On the eve of his 21st season at Old Trafford, Sir Alex Ferguson eulogised Owen Hargreaves to such an extent it seemed Manchester United were about to mark the occasion with a celebratory cake with the midfielder inside. The days when Ferguson could secure his major transfer targets without complication are over, however, as Bayern Munich illustrated last night by declaring the England international will not be sold at any price.
United had been confident a bid of £17m would prise Hargreaves from the Allianz Arena before the transfer deadline, especially given the 25-year-old's determination to move to Old Trafford. That belief was given added impetus yesterday when the United manager, rarely prone to discussing transfer business in public, spoke at length on the quality of England's player of the 2006 World Cup.
"There's no hiding the fact now that the boy would like to join United and we would like to have him," he confirmed, before revealing how United tried to exchange Ruud Van Nistelrooy for the midfielder earlier this summer only for the striker to opt for Real Madrid instead.
Amid Ferguson's tributes to the maturity of Hargreaves as a central midfielder, one who he believes could complement £18.6m Michael Carrick or Paul Scholes at Old Trafford, were admissions that United had hit "a bit of a deadlock" and "you can never be confident when you are dealing with a big club like Bayern". Though he expressed confidence in David Gill's negotiating skills and the United chief executive's strong relationship with Karl-Heinz Rummenigge and Uli Hoeness, the Bayern chairman and general manager respectively, Ferguson was proved right to be cautious as the Bundesliga champions later dismissed selling a player with four years remaining on his contract.
"You can offer me €50 million for Owen Hargreaves but we will not let him go," said Hoeness, while manager Felix Magath said: "He can climb to the top of Mount Everest and say whatever he wants but a contract with Bayern is a contract. Enough!"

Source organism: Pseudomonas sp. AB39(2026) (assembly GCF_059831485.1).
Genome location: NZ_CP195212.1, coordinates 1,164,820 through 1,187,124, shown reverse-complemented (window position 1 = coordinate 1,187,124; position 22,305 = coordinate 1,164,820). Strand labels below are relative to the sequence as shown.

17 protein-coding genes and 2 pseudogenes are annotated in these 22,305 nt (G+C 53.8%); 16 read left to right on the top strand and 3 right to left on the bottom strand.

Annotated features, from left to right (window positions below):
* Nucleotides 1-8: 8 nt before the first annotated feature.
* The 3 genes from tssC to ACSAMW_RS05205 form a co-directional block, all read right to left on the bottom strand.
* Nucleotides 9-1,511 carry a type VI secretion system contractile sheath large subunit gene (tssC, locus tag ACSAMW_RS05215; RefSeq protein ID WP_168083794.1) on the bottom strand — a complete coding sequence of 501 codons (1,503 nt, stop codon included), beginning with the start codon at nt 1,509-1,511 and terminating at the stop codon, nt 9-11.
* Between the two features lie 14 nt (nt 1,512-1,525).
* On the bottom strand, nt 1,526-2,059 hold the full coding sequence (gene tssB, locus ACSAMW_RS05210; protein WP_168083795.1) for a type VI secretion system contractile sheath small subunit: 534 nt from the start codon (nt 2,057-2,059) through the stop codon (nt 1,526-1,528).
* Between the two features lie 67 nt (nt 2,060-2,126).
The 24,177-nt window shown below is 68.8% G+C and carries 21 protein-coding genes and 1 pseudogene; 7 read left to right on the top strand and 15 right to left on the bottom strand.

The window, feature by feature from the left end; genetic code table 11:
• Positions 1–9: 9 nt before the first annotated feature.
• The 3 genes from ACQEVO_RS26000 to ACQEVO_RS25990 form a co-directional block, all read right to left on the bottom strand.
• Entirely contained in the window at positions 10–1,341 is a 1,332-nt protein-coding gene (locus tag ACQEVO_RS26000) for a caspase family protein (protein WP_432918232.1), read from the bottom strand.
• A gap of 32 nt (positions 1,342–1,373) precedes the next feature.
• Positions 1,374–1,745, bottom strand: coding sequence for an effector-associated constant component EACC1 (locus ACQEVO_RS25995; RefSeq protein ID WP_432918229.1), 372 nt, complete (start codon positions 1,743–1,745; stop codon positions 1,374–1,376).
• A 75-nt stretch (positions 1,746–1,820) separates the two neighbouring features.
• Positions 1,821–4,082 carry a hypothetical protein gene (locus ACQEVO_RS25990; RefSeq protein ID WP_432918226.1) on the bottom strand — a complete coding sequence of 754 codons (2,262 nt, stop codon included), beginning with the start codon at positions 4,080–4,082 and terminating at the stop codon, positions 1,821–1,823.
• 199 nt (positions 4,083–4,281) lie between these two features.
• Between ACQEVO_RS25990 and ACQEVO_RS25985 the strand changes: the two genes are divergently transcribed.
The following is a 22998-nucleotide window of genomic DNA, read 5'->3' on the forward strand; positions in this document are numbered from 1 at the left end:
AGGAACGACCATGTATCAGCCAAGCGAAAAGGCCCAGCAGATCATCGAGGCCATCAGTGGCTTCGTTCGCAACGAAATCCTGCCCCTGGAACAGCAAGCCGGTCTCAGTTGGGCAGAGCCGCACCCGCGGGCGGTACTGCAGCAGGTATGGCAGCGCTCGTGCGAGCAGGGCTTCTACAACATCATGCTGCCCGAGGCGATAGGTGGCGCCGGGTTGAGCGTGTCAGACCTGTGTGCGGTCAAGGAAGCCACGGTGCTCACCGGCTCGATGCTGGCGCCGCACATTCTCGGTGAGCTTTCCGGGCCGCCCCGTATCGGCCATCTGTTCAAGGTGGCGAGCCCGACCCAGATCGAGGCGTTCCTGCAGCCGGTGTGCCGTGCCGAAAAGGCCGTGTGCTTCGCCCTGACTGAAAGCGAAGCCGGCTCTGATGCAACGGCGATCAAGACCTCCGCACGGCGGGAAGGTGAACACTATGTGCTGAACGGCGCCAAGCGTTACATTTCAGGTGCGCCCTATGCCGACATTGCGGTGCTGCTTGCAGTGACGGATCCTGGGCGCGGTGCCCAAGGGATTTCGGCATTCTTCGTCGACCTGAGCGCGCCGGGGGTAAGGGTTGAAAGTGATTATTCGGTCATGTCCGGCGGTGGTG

The Bavarian club, who lost Michael Ballack on a free transfer to Chelsea at the end of last season, issued a statement which read: "Bayern has informed the player and his agent in no uncertain terms that the contract with the club until 30 June, 2010 is to be honoured. To this day, we have not discussed a transfer with United and there will be no future talks. Bayern have informed United that they must end their advances for Owen."
Bayern's position represents another setback to Ferguson as he attempts to claim a first title in four years. United will also lose Wayne Rooney and Scholes for impending league games against Charlton, Watford and Tottenham as a result of their suspensions arising from the Amsterdam Tournament. "I am not so much disappointed as surprised," said Ferguson of their bans.
Ferguson happy to kick into touch game's cynically exploited tactics
From this season, the decision to halt play when a player collapses in apparent agony will be the sole discretion of Premiership referees, and not opponents who feel obliged to kick the ball into touch.
The cynical exploitation of a once Corinthian act was high on the agenda of the eve-of-season meeting between Premiership managers and referees this week.
Sir Alex Ferguson, the Manchester United manager, said yesterday: "We got some common sense for a change at the meeting and this season referees are going to get rid of this kicking a ball out when a player is injured. It has become another form of cheating.
"It will now be left to the referees to decide whether it's a serious injury and the game should be stopped, such as a head knock or the serious injury suffered by Alan Smith [at Liverpool] last season. It is great news."
Ferguson added: "That's one step. The second is the diving. We all agree it started when foreign players came into this country but make no mistake about it, English players do it now too.
"It has become a disease and we want to see that eradicated too."Reuse content